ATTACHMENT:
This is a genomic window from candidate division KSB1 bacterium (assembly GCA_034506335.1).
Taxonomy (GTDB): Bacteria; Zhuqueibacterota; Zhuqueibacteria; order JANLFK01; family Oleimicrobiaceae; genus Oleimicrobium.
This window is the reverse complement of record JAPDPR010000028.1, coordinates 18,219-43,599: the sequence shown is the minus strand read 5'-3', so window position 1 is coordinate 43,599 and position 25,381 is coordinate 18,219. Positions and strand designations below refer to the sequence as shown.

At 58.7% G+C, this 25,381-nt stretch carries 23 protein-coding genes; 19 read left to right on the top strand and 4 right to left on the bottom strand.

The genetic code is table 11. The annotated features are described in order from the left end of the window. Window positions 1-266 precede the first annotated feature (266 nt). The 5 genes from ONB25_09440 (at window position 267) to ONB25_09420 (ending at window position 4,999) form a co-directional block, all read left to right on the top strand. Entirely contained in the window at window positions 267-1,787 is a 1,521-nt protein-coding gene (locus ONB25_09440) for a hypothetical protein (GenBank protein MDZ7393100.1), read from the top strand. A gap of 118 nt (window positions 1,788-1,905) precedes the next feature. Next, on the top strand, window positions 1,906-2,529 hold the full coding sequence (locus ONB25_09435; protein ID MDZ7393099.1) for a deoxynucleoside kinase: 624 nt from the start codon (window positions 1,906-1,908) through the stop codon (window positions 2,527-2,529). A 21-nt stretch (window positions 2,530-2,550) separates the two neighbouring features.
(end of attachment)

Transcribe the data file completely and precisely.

This is a genomic window from candidate division KSB1 bacterium (assembly GCA_034506335.1).
Taxonomy (GTDB): Bacteria; Zhuqueibacterota; Zhuqueibacteria; order JANLFK01; family Oleimicrobiaceae; genus Oleimicrobium.
This window is the reverse complement of record JAPDPR010000028.1, coordinates 18,219-43,599: the sequence shown is the minus strand read 5'-3', so window position 1 is coordinate 43,599 and position 25,381 is coordinate 18,219. Positions and strand designations below refer to the sequence as shown.

At 58.7% G+C, this 25,381-nt stretch carries 23 protein-coding genes; 19 read left to right on the top strand and 4 right to left on the bottom strand.

The genetic code is table 11. The annotated features are described in order from the left end of the window. Window positions 1-266 precede the first annotated feature (266 nt). The 5 genes from ONB25_09440 (at window position 267) to ONB25_09420 (ending at window position 4,999) form a co-directional block, all read left to right on the top strand. Entirely contained in the window at window positions 267-1,787 is a 1,521-nt protein-coding gene (locus ONB25_09440) for a hypothetical protein (GenBank protein MDZ7393100.1), read from the top strand. A gap of 118 nt (window positions 1,788-1,905) precedes the next feature. Next, on the top strand, window positions 1,906-2,529 hold the full coding sequence (locus ONB25_09435; protein ID MDZ7393099.1) for a deoxynucleoside kinase: 624 nt from the start codon (window positions 1,906-1,908) through the stop codon (window positions 2,527-2,529). A 21-nt stretch (window positions 2,530-2,550) separates the two neighbouring features.